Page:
• Abstract: Turkish relations with the Syrian regime have developed at a dizzying pace over the last 15 years, going from outright hostility to close cooperation and back to estrangement. Prior to the current uprising, Turkey looked at Syria as a cornerstone in its plans to become a political, economic and “moral” leader in the Middle East. Ankara has deep concerns regarding developments in Syria, particularly in terms of the domestic repercussions of any Syrian political instability or social upheaval. These concerns shaped Ankara's initial caution in completely breaking with Damascus and could still limit the scope of Turkish action against the Assad regime.
  • Topic: Regime Change, Bilateral Relations
  • Political Geography: Turkey, Arabia, Syria
  • Author: Sean Kane, Elie Abouaoun
  • Publication Date: 10-2011
  • Content Type: Policy Brief
  • Institution: United States Institute of Peace
  • Abstract: Iraq's reaction to the popular uprising in Syria is mostly determined by the chaos its Shiite-led government believes would follow the sudden collapse of Bashar al-Assad's regime. Baghdad possesses limited ability to influence the course of events in Syria, but is using this to provide modest support to the Assad regime. The fractured and sectarian nature of Iraqi politics, however, militates against Baghdad developing a decisive position on the way forward in Syria.
  • Topic: Bilateral Relations, Sectarianism
  • Political Geography: Middle East, Arabia, Syria
  • Author: Mona Yacoubian
  • Publication Date: 10-2011
  • Content Type: Policy Brief
  • Institution: United States Institute of Peace
  • Abstract: Lebanese society is starkly divided on Syria, but all sides fear the country's potential descent into a sectarian civil war and seek to insulate Lebanon from its fallout. Lebanon's key political actors hold vastly different views on their definitions of interests, threat perceptions and desirable outcomes in Syria. Lebanon has already witnessed some negative Syrian spillover. Going forward, key concerns will center on both directed threats and uncontrolled fallout from worsening instability inside Syria. Lebanon's ability to influence the conflict dynamics inside Syria is limited.
  • Topic: Islam, Armed Struggle, Regime Change, Insurgency
  • Political Geography: Middle East, Arabia, Syria
  • Author: Jason Gluck
  • Publication Date: 09-2011
  • Content Type: Policy Brief
  • Institution: United States Institute of Peace
  • Abstract: The National Transitional Council (NTC) new Constitutional Declaration is a critical development in Libya's transition to democracy. But while most features of the document are very positive, the relatively short timeline for the transition may create significant challenges.
  • Topic: Democratization, Regime Change
  • Political Geography: Arabia, North Africa
  • Author: Edward W. Gnehm Jr
  • Publication Date: 11-2011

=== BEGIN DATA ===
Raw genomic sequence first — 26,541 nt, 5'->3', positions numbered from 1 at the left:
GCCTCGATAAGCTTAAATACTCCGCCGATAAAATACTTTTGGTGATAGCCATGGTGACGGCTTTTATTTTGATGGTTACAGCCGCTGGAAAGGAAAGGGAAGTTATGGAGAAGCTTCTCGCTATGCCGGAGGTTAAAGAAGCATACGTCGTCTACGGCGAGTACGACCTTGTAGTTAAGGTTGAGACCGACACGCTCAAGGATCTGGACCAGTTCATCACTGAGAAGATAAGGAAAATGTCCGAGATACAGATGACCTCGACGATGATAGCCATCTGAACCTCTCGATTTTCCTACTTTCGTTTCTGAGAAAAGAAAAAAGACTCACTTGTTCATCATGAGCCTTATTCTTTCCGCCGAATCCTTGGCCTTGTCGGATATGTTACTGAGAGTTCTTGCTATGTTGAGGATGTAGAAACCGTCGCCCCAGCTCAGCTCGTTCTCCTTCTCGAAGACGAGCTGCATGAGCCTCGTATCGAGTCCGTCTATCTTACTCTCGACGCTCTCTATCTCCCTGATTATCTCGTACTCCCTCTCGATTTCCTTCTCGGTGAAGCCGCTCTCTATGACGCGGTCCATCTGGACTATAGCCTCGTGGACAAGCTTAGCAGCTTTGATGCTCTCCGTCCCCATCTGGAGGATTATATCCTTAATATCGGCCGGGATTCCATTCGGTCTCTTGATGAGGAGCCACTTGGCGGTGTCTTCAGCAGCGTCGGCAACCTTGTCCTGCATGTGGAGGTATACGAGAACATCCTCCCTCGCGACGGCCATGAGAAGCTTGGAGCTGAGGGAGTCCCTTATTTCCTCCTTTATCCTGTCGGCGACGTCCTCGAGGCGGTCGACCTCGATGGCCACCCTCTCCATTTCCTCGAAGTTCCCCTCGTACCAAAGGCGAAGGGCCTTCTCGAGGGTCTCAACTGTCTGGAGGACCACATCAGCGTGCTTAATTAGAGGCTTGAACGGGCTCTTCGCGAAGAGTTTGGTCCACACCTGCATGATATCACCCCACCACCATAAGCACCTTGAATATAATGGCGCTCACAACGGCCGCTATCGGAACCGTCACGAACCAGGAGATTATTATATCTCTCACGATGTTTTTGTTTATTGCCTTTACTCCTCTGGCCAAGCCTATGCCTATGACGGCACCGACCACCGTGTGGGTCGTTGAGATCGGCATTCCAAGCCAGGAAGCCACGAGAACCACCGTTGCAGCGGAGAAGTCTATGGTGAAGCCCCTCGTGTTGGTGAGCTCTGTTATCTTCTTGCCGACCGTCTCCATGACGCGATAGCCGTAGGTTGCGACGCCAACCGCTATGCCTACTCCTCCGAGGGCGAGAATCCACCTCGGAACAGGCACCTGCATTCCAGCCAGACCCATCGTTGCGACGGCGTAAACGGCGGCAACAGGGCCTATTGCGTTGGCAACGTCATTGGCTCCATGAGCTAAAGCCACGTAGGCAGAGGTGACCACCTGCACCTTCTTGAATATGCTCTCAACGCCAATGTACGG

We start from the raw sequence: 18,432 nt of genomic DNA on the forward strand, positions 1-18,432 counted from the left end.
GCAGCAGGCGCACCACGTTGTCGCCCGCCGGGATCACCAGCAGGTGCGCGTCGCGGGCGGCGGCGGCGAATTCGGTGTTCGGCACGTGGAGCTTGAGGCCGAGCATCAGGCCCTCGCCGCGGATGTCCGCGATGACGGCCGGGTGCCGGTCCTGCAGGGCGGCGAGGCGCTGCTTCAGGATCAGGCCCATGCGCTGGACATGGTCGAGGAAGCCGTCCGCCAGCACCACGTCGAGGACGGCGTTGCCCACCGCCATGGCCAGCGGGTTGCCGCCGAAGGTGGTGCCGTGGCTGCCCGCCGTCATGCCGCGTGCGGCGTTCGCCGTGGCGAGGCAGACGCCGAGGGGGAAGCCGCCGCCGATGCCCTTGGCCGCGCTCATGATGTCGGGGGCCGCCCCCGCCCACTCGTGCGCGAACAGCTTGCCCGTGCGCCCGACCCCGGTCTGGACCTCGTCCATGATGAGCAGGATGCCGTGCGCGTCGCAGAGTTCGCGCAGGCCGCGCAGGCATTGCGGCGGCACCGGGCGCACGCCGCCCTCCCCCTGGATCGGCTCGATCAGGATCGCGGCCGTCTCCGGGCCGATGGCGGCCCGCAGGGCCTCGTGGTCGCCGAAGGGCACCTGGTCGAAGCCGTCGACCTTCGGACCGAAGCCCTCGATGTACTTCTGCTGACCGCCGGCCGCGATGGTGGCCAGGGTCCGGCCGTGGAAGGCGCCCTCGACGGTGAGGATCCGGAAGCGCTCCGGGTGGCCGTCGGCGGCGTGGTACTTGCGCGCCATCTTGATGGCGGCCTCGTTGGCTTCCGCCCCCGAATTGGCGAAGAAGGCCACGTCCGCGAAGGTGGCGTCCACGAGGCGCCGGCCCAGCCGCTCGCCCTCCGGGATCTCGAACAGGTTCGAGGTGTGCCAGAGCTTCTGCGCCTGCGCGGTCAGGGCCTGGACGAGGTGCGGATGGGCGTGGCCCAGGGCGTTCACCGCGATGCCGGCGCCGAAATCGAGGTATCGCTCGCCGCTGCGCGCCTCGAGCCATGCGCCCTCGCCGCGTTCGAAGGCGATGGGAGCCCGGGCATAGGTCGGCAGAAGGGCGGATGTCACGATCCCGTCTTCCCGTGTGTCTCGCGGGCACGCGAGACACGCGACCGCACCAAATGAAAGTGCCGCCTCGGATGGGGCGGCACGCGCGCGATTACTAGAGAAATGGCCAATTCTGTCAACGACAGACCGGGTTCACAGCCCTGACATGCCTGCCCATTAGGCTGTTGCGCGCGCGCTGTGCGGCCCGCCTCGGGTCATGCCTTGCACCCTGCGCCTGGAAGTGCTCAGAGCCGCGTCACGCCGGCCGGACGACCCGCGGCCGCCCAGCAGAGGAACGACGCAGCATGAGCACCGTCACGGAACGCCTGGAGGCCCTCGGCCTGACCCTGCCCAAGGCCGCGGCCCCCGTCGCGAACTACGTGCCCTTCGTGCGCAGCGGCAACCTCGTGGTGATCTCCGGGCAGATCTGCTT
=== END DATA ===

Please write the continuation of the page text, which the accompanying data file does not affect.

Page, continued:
• Content Type: Policy Brief
  • Institution: United States Institute of Peace
  • Abstract: The Government of Jordan is deeply concerned about the turmoil in Syria, fearing the spillover effect and knowing Syria's historic capacity to undermine Jordanian internal stability. Initial official Jordanian reaction has been cautious, to avoid antagonizing Syria and provoking retaliation. There is great anxiety over what may follow the collapse of the Assad regime. Jordan is under increased pressure from both internal elements and external powers to toughen its public posture toward Damascus. Ultimately, Amman will react carefully to events in Syria, taking actions that best ensure the security of the state and the survival of the monarchy.
  • Topic: Security, Regime Change, Bilateral Relations
  • Political Geography: Middle East, Arabia, Syria
  • Publication Date: 11-2011
  • Content Type: Policy Brief
  • Institution: International Crisis Group
  • Abstract: The Syrian crisis may or may not have entered its final phase, but it undoubtedly has entered its most dangerous one to date. The current stage is defined by an explosive mix of heightened strategic stakes tying into a regional and wider international competition on the one hand and emotionally charged attitudes, communal polarisation and political wishful thinking on the other. As dynamics in both Syria and the broader international arena turn squarely against the regime, reactions are ranging from hysterical defiance on the part of its supporters, optimism among protesters that a bloody stalemate finally might end and fears of sectarian retribution or even civil war shared by many, through to triumphalism among those who view the crisis as an historic opportunity to decisively tilt the regional balance of power.
  • Topic: Conflict Resolution, Security, Civil War, Regime Change
  • Political Geography: Middle East, Arabia, Arab Countries, Syria
  • Author: John Williamson, Mohsin S. Khan
  • Publication Date: 11-2011
  • Content Type: Policy Brief
  • Institution: Peterson Institute for International Economics
  • Abstract: The current government of Egypt has frequently stated that external financial assistance is necessary in the present economic situation and has expressed a strong preference for receiving it in part via debt relief. The question asked in this policy brief is whether there is a case for debt relief and if so what form this relief should take. This policy brief reviews a number of cases in which debt relief has been granted to draw out the lessons and implications for Egypt.